Is my stressed-out 12-year-old going to have a breakdown?
My 12-year-old daughter is a high achiever. She is great in school, plays GAA for her school, her club and her county.
She also Irish dances to a high level. My worry is she appears to me to be totally stressed so we have decided to get her to take a break from dancing for the next few months and the football season is now over.
What I need to know is, are we making the best decision and what else should we do while she is on this break? Is she having a breakdown, and how will we know? We don't know what is the best direction to take because there are plenty of high achievers out there who are not stressed so it is part of her make-up. Any advice as to where we should go from here?
Taking a break and re-evaluating things seems like a good decision. While you are re-evaluating I think there are several areas you need to consider. Essentially you need to consider the quantity and quality of the activities that she is involved in.
Firstly, look at the range of activities that your daughter does and look at why she is doing them. School, clearly, is essential and so she doesn't have an option there.
With regard to her extra-curricular activities, ask yourselves, and her, what does she get out of them? What meaning do these activities have for her? For most children the function of sports and pastimes is to have fun, to challenge themselves, to get exercise, sometimes to compete, to mix socially, to learn skills and to occupy themselves.
Some sports and activities will fulfil all of these functions; some will address a part of them. But the key thing to be alert to is when any sport or activity becomes too heavily focused in one of these areas.
Typically, stress builds if the focus becomes all about competition. But equally, if there isn't a sense of balance in the good that children get from their activities, then it is a problem.
Usually sports are a great antidote to academic pressure and can be an important release valve for children who are high academic achievers. In your daughter's case, though, it sounds like the sports and exercise bring their own pressures.
Irish dancing, for example, has a reputation as a fiercely competitive activity, where a relentless pursuit of success on the Feis circuit can easily burn out a love of dancing.
I wonder, therefore, what are your expressed and unexpressed expectations of her when it comes to both the dancing and the football? Does she pick up from you an expectation that she must succeed, that second best is not an option?
Even if you don't give off this kind of attitude does she carry it herself?
It may be that she has grown up to believe that because she has talent she must use it -- not to the best of her ability, but to be the best. If she has built up, in her head, a belief that the only reason to play football and to do the dancing is to win then she will feel under constant pressure to perform.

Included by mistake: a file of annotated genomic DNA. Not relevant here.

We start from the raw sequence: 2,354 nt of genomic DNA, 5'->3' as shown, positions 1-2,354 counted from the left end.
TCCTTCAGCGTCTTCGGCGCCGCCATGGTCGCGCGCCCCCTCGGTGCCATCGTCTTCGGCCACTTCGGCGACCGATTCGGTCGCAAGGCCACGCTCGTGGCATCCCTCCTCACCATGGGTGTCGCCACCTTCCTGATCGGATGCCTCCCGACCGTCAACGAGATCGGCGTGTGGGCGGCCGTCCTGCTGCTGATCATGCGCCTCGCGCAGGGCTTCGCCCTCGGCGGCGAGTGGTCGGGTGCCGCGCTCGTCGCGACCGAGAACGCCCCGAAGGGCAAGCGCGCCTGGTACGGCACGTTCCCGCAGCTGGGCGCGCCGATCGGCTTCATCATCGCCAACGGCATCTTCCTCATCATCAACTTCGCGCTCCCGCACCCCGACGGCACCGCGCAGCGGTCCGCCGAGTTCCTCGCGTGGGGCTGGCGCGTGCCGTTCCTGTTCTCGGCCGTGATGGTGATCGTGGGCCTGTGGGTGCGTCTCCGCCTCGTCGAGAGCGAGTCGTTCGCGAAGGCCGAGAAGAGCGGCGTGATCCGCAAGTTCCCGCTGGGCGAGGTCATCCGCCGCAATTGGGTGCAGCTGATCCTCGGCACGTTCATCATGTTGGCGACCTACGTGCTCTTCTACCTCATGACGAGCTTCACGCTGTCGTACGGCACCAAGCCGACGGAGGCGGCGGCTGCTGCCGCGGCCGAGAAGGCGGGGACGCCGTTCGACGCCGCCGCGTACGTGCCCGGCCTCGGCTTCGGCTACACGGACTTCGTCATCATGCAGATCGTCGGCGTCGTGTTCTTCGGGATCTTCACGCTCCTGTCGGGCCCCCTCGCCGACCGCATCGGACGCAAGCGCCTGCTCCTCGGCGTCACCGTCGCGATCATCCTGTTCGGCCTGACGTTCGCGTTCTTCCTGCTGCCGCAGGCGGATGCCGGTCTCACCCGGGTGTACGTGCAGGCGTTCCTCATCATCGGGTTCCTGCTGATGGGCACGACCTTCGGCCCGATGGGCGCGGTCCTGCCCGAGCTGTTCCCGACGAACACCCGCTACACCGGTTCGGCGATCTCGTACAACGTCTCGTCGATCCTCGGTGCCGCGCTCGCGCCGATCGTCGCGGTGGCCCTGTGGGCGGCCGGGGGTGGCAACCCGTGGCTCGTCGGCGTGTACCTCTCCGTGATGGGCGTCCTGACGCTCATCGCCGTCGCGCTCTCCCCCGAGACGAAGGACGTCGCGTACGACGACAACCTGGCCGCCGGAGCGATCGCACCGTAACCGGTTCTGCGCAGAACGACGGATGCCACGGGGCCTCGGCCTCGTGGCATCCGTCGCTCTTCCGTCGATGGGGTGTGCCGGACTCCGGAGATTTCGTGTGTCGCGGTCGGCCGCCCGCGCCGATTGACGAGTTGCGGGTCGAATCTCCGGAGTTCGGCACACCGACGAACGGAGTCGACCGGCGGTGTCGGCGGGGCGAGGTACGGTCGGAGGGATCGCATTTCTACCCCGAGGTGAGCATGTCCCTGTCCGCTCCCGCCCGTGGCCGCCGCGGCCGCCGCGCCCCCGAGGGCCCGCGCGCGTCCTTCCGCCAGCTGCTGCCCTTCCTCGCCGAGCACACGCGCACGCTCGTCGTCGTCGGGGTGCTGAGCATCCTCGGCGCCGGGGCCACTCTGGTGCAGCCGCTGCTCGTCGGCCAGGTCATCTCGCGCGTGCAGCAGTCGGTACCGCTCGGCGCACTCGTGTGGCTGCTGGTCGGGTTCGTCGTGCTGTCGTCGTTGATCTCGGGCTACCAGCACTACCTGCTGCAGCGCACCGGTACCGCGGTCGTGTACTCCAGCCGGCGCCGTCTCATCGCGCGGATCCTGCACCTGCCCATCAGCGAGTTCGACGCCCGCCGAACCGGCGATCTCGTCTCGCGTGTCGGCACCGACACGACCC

That kind of pressure could well lead her to be stressed out and, in time, to burn out.
So, while you are reconsidering her activities, spend time looking at how to bring balance to what she does. At her age, competitive sports are fine, and it is okay for her to want to do well. But a balanced view will always be that her primary aim should be to have fun and then to do as well as she can.
If she stops enjoying the intrinsic nature of football and dancing, then she might drop out of these sports in her early teens. Then she might lose real opportunities to further develop her skills and will, likely, lose some great pastimes that will keep her safely occupied and focused through the turbulence of teenage life.
It is worth talking to her coaches and dance teachers about how she seems to approach the extra-curricular activities to better judge if she might be too competitive or have too high expectations for herself.
If, however, she does seem to have balance and perspective in her attitude to the sports and school work, then it is time to consider the second factor -- the quantity of stuff she is doing.
We can often over-estimate how much energy our children have. We watch them darting around the house for years like battery-operated bunnies and then assume that they can just keep on going.
However, small children who are busy in this fashion just run out of steam at some point in the day and they get cross, grumpy and fractious. We learn to expect it and we also learn to be ready to provide some quiet time, or some down time for them.
By the time children reach about 10 years old we can forget to monitor them in this way and we often assume that they will monitor their energy levels themselves. But actually, they may not be able to regulate their activity and can easily overdo it.
If your daughter is playing GAA at three different levels and then Irish dancing at least once a week she must be on the go most evenings and regularly at the weekends?
To cope with this amount of exercise, she needs to be eating well and she needs to be resting too. Both food and rest are vital to rebuild her energy reserves. This might be an area that you need to keep an eye on, on her behalf.
So, if she has balance in her food, her rest, her attitude and intellectual and physical level of challenge then she won't burn out, or have a breakdown.
High-achieving children need very little external motivation but, more importantly, they may need to have some of their expectations and activities reduced somewhat to find the right balance of internal motivation.
David Coleman is a clinical psychologist, broadcaster and author. Queries and issues can only be addressed through the column and David regrets he cannot enter into personal correspondence
Health & Living